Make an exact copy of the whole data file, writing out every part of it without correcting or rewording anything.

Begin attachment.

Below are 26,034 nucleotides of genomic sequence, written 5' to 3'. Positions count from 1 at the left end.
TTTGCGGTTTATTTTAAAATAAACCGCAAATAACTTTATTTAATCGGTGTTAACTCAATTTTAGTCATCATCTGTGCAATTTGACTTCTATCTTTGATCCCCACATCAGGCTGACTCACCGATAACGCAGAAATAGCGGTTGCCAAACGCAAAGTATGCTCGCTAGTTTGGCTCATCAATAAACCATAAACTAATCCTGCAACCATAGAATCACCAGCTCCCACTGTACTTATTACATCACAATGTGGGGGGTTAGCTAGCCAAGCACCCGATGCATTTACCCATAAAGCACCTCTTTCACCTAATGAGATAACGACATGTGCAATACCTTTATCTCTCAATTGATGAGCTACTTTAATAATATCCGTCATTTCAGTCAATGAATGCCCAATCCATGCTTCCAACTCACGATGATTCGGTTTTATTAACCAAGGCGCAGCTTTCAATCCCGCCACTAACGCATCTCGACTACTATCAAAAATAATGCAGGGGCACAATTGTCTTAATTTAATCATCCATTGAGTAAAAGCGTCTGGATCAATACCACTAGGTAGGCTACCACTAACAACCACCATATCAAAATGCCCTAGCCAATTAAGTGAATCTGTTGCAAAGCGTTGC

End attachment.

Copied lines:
Below are 26,034 nucleotides of genomic sequence, written 5' to 3'. Positions count from 1 at the left end.
TTTGCGGTTTATTTTAAAATAAACCGCAAATAACTTTATTTAATCGGTGTTAACTCAATTTTAGTCATCATCTGTGCAATTTGACTTCTATCTTTGATCCCCACATCAGGCTGACTCACCGATAACGCAGAAATAGCGGTTGCCAAACGCAAAGTATGCTCGCTAGTTTGGCTCATCAATAAACCATAAACTAATCCTGCAACCATAGAATCACCAGCTCCCACTGTACTTATTACATCACAATGTGGGGGGTTAGCTAGCCAAGCACCCGATGCATTTACCCATAAAGCACCTCTTTCACCTAATGAGATAACGACATGTGCAATACCTTTATCTCTCAATTGATGAGCTACTTTAATAATATCCGTCATTTCAGTCAATGAATGCCCAATCCATGCTTCCAACTCACGATGATTCGGTTTTATTAACCAAGGCGCAGCTTTCAATCCCGCCACTAACGCATCTCGACTACTATCAAAAATAATGCAGGGGCACAATTGTCTTAATTTAATCATCCATTGAGTAAAAGCGTCTGGATCAATACCACTAGGTAGGCTACCACTAACAACCACCATATCAAAATGCCCTAGCCAATTAAGTGAATCTGTTGCAAAGCGTTGC